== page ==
It’s a beautiful 70-degree day in Georgia and the perfect afternoon to start spring practice. By now you know all of the big questions and players and positions to watch over the next few weeks leading up to G-Day on April 11th. Just a few unrelated notes before we get going…
Underdog. David Hale has a little pre-spring chat with receiver Kris Durham. I don’t mean to read too much into what Durham has to say in an otherwise upbeat piece, but something he talked about touched a nerve with something I hear a lot from Georgia fans. I’ve never seen a fan base so willing to place high expectations on a program while at the same time wanting to remain "under the radar" or craving the status of underdog.
I get what Durham is saying. You draw your motivation from whatever source you can. If it creates the focus and drive that makes a difference this year, great. No one is going to list Georgia among the favorites this year, so we have to use that to our advantage.
But the underdog status will only carry you so far. Underdogs are underdogs for a reason: they usually lose to and finish behind the favorites. Not always of course, but upsets are exceptional because they are infrequent. Sooner or later, if you’re successful, you have to embrace that success and deal with being on top.
Put it another way: do you think the guys at Southern Cal, Texas, Florida, and Oklahoma are relishing the underdog role? Me neither. That’s where we are this year, so we have no choice. I just don’t want it to be Georgia’s permanent condition. You eventually have to learn to live with high expectations. It comes with the territory for that elite class of perennial title contenders, and I hope that’s where our fans and players and coaches want to see this program.
You can show me list after list with wins and Georgia’s performance relative to everyone else over the past ten years, but shedding this underdog mentality is part of taking that next step. We’ve read a lot this spring about a change in approach and a more focused team, and now it’s time to see that on the field.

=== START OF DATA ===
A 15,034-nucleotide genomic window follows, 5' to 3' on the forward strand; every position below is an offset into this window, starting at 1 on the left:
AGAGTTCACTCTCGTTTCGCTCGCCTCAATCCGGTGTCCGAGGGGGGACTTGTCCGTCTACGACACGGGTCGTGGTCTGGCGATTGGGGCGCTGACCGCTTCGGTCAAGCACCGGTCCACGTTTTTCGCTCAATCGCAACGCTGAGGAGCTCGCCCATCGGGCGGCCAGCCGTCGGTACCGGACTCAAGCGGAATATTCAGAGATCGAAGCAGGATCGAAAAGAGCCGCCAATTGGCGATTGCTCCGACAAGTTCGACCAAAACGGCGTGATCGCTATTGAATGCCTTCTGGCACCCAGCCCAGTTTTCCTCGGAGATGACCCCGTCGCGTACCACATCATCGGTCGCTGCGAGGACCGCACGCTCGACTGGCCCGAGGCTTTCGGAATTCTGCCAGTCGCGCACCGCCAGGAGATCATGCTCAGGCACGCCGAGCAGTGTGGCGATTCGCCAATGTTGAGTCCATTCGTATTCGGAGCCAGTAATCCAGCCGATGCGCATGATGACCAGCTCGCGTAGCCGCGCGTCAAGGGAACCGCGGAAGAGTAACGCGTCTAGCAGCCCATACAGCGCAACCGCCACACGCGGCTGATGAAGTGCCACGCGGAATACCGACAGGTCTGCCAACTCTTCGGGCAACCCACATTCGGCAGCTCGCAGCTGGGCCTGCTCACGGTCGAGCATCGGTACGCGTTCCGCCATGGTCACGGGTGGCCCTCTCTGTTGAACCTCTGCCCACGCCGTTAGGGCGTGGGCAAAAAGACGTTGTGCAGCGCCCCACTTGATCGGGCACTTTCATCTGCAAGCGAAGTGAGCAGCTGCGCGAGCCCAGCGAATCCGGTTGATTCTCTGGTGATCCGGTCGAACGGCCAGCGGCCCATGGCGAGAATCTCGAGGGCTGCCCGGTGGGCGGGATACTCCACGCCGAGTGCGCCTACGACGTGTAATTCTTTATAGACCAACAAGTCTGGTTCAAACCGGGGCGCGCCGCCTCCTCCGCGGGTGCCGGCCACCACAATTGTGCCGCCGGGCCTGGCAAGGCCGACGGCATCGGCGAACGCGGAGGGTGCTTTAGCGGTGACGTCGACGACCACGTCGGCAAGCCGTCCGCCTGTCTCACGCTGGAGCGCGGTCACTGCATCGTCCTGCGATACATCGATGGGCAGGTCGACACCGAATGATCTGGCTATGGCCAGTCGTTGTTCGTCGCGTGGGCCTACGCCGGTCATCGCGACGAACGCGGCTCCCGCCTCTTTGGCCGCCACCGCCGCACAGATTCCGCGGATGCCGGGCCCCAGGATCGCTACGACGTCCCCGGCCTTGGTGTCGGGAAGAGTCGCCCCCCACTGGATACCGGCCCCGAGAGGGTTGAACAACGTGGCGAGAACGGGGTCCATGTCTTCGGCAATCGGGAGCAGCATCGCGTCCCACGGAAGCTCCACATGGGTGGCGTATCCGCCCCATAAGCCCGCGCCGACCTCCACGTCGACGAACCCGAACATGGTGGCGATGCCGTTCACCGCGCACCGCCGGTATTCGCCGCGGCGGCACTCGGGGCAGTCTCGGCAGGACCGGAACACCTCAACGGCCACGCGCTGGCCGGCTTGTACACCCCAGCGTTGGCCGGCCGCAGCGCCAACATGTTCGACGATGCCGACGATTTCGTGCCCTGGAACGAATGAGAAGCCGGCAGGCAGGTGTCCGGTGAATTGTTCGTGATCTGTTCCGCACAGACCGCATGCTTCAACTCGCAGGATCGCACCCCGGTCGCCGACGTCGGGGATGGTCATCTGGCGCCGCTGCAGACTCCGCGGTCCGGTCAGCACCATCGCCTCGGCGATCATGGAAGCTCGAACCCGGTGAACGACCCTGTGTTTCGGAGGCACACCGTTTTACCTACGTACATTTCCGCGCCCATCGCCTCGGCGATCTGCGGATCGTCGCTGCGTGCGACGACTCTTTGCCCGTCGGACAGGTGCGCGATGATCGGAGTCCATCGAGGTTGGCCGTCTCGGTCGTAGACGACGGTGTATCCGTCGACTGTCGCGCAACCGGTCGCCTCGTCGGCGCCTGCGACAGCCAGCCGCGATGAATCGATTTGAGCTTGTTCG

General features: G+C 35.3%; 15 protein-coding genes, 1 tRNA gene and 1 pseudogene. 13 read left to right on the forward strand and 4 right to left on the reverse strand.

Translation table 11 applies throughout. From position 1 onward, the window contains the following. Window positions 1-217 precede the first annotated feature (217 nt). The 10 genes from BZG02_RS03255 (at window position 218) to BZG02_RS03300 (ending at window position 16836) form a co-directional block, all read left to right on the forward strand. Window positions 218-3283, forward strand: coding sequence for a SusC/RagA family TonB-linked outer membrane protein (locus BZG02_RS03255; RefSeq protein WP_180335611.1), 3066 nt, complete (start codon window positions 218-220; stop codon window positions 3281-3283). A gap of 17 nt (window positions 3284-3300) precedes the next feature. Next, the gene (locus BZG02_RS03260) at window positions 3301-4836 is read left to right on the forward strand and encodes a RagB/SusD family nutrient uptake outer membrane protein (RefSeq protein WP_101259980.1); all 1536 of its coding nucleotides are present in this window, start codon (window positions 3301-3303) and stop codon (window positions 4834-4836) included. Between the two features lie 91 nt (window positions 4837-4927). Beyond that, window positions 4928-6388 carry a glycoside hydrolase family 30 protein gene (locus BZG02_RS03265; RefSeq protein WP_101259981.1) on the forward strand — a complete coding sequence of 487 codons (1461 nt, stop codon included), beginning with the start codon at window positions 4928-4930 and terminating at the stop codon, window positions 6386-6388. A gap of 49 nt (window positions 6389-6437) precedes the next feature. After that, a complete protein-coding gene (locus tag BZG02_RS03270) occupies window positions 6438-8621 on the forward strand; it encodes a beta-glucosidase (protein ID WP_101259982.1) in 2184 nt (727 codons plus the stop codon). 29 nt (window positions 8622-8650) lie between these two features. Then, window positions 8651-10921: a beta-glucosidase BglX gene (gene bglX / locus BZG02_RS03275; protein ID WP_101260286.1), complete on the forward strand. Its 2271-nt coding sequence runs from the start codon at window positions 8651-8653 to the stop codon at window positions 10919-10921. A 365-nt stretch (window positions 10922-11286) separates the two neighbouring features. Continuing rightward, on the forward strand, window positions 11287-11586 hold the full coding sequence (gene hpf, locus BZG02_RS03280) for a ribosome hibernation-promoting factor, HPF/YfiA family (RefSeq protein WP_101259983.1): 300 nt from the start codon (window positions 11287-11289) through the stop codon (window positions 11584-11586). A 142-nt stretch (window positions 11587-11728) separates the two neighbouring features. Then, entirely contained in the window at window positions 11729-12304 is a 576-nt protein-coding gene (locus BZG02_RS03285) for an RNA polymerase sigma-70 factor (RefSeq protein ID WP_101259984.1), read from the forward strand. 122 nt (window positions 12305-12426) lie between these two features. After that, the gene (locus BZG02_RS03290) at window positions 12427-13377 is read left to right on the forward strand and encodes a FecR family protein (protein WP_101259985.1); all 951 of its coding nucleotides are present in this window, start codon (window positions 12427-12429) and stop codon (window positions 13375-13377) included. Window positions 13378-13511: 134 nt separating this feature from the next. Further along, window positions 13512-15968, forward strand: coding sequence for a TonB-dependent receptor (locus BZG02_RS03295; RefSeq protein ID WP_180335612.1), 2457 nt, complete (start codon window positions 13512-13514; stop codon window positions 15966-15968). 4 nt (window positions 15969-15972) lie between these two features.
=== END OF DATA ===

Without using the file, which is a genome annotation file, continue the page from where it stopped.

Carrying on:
Offensive line. With the focus on quarterback and tailback this year, the offensive line that got so much concern and attention over the past two seasons is almost an afterthought. It’s true that there’s finally some seasoned depth, and we all know the names of the major contributors. Now they’re expected to be one of the strengths and known entities as the new skill players fill in and get experience.
While I join everyone else who’s been blown away with the job done through two years by Coach Searels and his linemen, I’m also aware that Stafford and Moreno made the line look at times better than it was. Now that a couple of first-round picks are gone from the backfield, will some issues that previously seemed minor emerge along the line as something more serious?
Unfortunately we won’t get a good read on this question (and others) during the spring. Three key contributors – Sturdivant, Chris Davis, and Vance – are out recovering from injuries. All are expected to return in time for the season, but it will be some time before they are back at peak condition. Even though the line is a secondary story this spring (as it should be with several other higher-profile positions in play), I still think it’s as big of a concern as it was a year ago.